Introduction In any organisation, a good leadership is important to motivate their subordinates, bring the organisation forward and achieve its goals. A good leader has a clear vision and passion to influence their followers. Job satisfaction and organisational commitment are important factors in determining organizational efficiency. Robbins & Judge (2013) defined leadership as the ability to influence a group toward the achievement of a vision or set of goals and to perform at their highest capability (Rad and Yarmohammadian, 2006). Fuziah & Mohd Izham (2011) stated transformational leadership is effective in sustaining schools as learning organisations.
WHAT IS IT? School-based management (SBM) is a strategy to improve education. By transferring significant decision-making authority from education offices to individual schools. SBM provides principals, teachers, students, and parents control over the education process by giving them responsibility for decisions about the planning, personnel, curriculum and action in school. Through the involvement of school community members in these key decisions, SBM can create more effective learning environments for students.
School connectedness factors can help the students how to be more engage and accomplish their goals. Research supports school connectedness as one avenue for supporting student achievement (Blum & Libbey, 2004; Croninger & Lee, 2001; McNeely & Falci, 2004). The focus for this literature review is the impact of salient factors of student connectedness, such as school membership, peer attachment, teacher-student relationships, and academic engagement, to identify domains that are most important to students in supporting their belief and how male and female differ in those factors. School connectedness, or the student’s relationship to school, has been measured using diverse methods. Researchers have used constructs such as school membership,
In the article, “What is positive school discipline”, it states, “Positive School Discipline is integrated into the policies, programs, and practices of a school and is applied systemwide—in the classroom, school, and community—to create a safe, supportive learning environment for all students.” When a student feels safe and happy at school, the teachers are doing their job. They are doing what they are supposed to be doing, leading their students down the road for potential success. Also, in the same article, “School Climate and Discipline”, it reads, “Creating a supportive school climate requires close attention to the social, emotional, and behavioral needs of all students.” As you can see, creating a supportive climate in your school can be useful. Although, it will take some extra time to correctly navigate all of your students in the right direction for success at school. Kids won’t change by themselves, they need people to help them learn how to get involved properly in a safe environment!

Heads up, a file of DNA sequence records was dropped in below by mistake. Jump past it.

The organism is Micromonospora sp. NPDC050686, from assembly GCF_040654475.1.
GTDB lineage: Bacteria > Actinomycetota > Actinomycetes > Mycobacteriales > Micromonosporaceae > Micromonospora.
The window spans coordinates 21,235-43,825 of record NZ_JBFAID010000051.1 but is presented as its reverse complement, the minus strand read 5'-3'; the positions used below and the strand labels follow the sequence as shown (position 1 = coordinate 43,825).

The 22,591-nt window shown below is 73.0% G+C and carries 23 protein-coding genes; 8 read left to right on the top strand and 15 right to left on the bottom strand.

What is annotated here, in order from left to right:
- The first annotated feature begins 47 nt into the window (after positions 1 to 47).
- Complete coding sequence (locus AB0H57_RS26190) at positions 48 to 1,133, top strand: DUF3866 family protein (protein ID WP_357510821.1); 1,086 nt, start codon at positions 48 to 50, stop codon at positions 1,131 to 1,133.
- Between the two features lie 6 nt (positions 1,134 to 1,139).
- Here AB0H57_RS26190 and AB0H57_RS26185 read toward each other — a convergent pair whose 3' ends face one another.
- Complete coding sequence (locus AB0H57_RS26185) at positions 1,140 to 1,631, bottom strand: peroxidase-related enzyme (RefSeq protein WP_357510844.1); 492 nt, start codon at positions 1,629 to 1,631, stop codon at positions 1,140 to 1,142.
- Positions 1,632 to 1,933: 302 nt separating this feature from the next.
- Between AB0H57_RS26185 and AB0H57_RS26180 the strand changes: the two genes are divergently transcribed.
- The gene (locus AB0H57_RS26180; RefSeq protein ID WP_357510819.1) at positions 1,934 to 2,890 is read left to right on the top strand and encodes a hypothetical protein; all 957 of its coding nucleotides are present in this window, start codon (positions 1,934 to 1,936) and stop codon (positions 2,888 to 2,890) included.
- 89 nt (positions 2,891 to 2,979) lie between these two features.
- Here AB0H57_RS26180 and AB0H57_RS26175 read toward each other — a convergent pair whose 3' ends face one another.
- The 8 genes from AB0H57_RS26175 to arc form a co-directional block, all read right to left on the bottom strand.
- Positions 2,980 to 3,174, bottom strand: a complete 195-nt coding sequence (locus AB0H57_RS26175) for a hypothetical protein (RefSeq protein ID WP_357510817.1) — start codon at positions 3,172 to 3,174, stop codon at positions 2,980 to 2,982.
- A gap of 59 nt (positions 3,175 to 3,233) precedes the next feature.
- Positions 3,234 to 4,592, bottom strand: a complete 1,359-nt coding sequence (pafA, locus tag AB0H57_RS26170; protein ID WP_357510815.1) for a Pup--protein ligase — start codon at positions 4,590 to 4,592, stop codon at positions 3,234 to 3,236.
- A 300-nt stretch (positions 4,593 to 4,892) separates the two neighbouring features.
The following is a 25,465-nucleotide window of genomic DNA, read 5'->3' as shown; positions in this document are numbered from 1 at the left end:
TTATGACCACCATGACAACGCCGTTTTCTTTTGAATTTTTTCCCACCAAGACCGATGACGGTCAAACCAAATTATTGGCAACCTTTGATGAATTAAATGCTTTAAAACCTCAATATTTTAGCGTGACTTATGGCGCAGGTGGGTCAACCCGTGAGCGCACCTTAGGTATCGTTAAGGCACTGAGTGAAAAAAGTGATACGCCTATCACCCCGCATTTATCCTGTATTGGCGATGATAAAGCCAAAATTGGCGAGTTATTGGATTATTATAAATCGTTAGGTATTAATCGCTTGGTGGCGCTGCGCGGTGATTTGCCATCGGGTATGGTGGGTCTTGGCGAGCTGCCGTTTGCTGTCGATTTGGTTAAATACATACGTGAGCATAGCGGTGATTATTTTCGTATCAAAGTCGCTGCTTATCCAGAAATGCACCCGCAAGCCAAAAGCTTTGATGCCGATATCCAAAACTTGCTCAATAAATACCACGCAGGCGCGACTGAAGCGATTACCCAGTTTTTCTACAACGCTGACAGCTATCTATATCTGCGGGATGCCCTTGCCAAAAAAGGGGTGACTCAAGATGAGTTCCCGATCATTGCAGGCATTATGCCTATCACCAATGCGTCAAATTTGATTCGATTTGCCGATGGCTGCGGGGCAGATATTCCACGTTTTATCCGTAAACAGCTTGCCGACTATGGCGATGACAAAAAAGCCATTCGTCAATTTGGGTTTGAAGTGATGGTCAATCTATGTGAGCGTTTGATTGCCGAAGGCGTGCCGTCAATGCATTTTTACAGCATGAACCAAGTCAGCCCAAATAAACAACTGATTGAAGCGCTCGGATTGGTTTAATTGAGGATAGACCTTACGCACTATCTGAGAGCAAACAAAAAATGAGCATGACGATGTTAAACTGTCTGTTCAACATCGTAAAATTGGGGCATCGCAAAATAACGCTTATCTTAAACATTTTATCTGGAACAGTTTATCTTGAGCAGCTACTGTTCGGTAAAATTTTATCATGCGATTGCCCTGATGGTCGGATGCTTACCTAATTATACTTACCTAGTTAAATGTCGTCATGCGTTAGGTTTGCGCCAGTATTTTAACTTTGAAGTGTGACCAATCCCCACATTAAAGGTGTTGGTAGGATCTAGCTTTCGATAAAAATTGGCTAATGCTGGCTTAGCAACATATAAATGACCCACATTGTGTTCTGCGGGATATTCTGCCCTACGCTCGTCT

All of them are related to one another. But, among all the above factors, the teacher has the most important role for efficient and quality learning. Markley (2011) stated that Good and qualified teachers are essential for efficient functioning of educational systems and for enhancing the quality of learning. A good teacher and actions to be taken on his part in the classroom play a vital role in provoking effective and efficient learning on the part of the students. Parents trust their children to be taught and educated at school, to be hoped that they will become good and qualified human beings.
The three personal beliefs I choose are respect others, accountability, and truth. I believe my personal beliefs would benefit students not only in school, but also in everyday life. Respecting others is essential for students in developing relationships with peers and teachers. Students who learn to respect each other and authority will develop into productive citizens. It not only allows them to respect others, but also to respect themselves and to make good choices.
INTRODUCTION “Heck (2013) defines effective schools by saying it should provide stable and consistent results over time that apply to all students within the school... Underlying the notion of school accountability is the belief that school personnel should be held responsible for improving student learning.” Society continues to change and so does the notion of what may be effective in schools. What we may think was effective before may not necessarily be effective now. We try to understand what works best as schools restructure and transform. This paper aims to critically discuss two mainstream thoughts in education that are crucial for improving or maintaining effectiveness at schools.